Me, strategy, investment, and opinion only
Cloud moving down the cost curve??

From RAX earnings call

We’re actually optimistic around our ability to decrease our cost of compute on whatever compute service we want to look at or network service we want to look at by taking down capacity at just the right time and enhancing the design and performance of these facilities as well.

How much is this cost savings overstated … optimize your MW consumption? But space is space, and RAX has to size compute to peak loads, right? Also, how is this cost not passed onto the customer (i.e. doesn’t the competition data center ops use the same best practices?


This Motorola deal continues its downward spiral. It’s already a bad — some might say awful — deal from a pure business perspective. But now the seemingly lone bright spot of the deal for Google — the patents — are turning into a headache as well. 

Bloomberg only mildly touches on some of this, Daniel Eran Dilger of AppleInsider and Florian Mueller of FOSS Patents go deeper. Of note: if Google is committed to staying the course with Motorola’s patent licensing strategy (which they say they are), they’re going to find themselves enforcing patents related to H.264, the video codec that Google itself is trying to kill with WebM.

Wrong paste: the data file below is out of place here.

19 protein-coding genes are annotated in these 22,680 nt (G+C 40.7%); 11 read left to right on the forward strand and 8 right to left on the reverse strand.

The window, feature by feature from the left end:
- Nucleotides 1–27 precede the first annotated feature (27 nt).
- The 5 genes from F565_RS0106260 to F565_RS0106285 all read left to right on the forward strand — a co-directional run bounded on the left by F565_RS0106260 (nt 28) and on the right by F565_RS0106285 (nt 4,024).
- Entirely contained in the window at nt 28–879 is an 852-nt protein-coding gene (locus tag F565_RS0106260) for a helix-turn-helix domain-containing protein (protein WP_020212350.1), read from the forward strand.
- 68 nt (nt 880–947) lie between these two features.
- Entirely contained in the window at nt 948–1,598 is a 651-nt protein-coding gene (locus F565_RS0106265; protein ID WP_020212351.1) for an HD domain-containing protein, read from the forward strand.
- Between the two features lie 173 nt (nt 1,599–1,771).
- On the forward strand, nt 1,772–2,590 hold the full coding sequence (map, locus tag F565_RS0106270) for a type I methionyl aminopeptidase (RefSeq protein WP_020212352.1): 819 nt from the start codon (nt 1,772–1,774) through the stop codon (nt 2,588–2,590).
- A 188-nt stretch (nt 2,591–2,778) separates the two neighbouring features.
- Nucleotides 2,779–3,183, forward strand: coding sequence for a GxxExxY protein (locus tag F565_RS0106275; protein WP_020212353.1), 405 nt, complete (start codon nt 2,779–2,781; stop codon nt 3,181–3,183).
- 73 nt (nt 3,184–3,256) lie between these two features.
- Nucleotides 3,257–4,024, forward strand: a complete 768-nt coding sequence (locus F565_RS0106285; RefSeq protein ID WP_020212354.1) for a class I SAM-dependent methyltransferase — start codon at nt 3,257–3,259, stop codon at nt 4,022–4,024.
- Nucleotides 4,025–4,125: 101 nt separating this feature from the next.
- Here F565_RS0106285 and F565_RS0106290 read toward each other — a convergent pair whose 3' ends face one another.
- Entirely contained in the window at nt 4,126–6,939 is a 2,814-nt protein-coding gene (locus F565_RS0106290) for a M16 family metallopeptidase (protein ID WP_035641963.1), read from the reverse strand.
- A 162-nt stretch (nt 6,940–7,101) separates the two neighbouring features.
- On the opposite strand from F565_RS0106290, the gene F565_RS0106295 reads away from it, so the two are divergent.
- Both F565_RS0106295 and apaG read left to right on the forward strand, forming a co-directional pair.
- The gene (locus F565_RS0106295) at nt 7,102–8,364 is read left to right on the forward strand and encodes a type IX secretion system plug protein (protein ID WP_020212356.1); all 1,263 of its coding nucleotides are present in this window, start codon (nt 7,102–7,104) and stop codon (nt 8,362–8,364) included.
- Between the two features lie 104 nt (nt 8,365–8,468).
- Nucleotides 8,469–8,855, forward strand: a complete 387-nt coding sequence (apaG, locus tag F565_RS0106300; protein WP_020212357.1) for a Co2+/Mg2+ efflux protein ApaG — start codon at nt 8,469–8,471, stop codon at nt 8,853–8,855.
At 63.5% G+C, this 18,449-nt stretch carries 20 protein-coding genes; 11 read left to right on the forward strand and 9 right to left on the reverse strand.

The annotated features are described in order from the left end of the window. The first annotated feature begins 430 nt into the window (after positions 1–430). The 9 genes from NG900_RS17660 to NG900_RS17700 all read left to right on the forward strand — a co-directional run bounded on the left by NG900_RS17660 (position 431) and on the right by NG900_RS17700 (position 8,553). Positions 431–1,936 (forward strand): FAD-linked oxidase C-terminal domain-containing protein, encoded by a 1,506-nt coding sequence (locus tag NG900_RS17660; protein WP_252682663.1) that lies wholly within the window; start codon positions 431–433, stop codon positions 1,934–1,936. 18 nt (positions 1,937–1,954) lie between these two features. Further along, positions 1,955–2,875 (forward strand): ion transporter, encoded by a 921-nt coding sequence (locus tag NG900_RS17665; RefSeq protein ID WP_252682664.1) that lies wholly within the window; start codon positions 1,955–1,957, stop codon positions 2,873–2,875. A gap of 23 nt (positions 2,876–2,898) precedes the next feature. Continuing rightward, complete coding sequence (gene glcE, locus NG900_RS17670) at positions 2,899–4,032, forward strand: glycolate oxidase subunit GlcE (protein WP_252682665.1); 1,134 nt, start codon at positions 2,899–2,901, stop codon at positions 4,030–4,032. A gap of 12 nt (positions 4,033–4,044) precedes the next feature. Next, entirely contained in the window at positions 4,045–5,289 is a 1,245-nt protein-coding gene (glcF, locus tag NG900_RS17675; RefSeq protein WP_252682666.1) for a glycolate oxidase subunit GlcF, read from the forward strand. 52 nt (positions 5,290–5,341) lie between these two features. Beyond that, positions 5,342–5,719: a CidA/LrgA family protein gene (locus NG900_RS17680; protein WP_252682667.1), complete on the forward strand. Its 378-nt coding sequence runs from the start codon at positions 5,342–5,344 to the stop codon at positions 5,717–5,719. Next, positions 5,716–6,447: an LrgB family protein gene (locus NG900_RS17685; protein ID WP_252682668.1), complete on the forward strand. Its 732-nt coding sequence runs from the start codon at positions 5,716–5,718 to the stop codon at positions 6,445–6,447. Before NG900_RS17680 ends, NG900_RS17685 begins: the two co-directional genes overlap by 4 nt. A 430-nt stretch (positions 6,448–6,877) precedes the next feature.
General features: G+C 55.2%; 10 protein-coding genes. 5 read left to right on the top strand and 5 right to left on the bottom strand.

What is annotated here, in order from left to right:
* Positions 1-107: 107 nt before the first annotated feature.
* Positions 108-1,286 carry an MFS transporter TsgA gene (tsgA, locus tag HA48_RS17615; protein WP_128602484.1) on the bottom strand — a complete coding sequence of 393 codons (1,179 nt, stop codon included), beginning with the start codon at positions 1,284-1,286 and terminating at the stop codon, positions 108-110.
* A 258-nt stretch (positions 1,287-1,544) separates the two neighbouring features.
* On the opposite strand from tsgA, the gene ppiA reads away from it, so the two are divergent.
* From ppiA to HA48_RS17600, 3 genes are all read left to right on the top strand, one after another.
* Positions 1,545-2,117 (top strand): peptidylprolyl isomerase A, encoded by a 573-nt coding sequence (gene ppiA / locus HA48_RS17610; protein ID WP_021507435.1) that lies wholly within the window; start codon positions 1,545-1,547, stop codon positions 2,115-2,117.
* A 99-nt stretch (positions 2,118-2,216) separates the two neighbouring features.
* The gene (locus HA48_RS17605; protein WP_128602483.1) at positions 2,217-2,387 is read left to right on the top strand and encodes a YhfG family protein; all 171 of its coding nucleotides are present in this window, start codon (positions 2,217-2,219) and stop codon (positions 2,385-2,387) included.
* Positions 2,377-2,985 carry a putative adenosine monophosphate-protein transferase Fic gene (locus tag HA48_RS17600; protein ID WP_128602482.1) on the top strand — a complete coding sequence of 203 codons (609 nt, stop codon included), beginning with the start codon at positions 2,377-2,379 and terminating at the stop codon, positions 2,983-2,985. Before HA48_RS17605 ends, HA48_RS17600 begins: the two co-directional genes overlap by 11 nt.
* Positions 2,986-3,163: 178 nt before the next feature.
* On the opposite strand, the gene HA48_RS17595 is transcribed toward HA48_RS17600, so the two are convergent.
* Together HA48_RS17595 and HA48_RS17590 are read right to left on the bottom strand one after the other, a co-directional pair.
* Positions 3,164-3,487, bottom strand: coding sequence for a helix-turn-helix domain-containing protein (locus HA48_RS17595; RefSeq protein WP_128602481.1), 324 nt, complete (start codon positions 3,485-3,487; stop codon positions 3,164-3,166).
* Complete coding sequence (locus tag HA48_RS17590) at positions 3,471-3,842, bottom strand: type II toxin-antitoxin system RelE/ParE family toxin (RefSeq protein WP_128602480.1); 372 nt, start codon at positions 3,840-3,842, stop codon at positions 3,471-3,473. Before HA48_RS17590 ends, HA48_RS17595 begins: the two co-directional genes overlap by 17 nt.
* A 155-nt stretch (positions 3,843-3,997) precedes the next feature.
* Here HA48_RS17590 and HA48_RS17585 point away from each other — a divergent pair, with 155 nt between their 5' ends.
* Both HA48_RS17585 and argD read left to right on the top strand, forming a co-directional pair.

They also may find themselves suing Apple over patents and demanding a royalty for each iPhone sold. 

The problem Google is likely to face is that if they aren’t agressive with the patents in the way that Motorola has been, how can they possibly hope to license them in the way they say they will? Who would license something when they don’t have to? This is a slippery slope. 

Bigger picture: after going on and on about the dubious patent tactics by rivals like Apple and Microsoft (and rightfully so in most cases), Google may find themselves in the same position thanks to this Motorola deal.

Everyone has an opinion on $FB. Some are great, some are supported by air, but only the megaphone matters, it seems.

I love having a team beat me up, and a process to boot. We are wrong, but we are right more often. And we have no trades, so we only care about being better.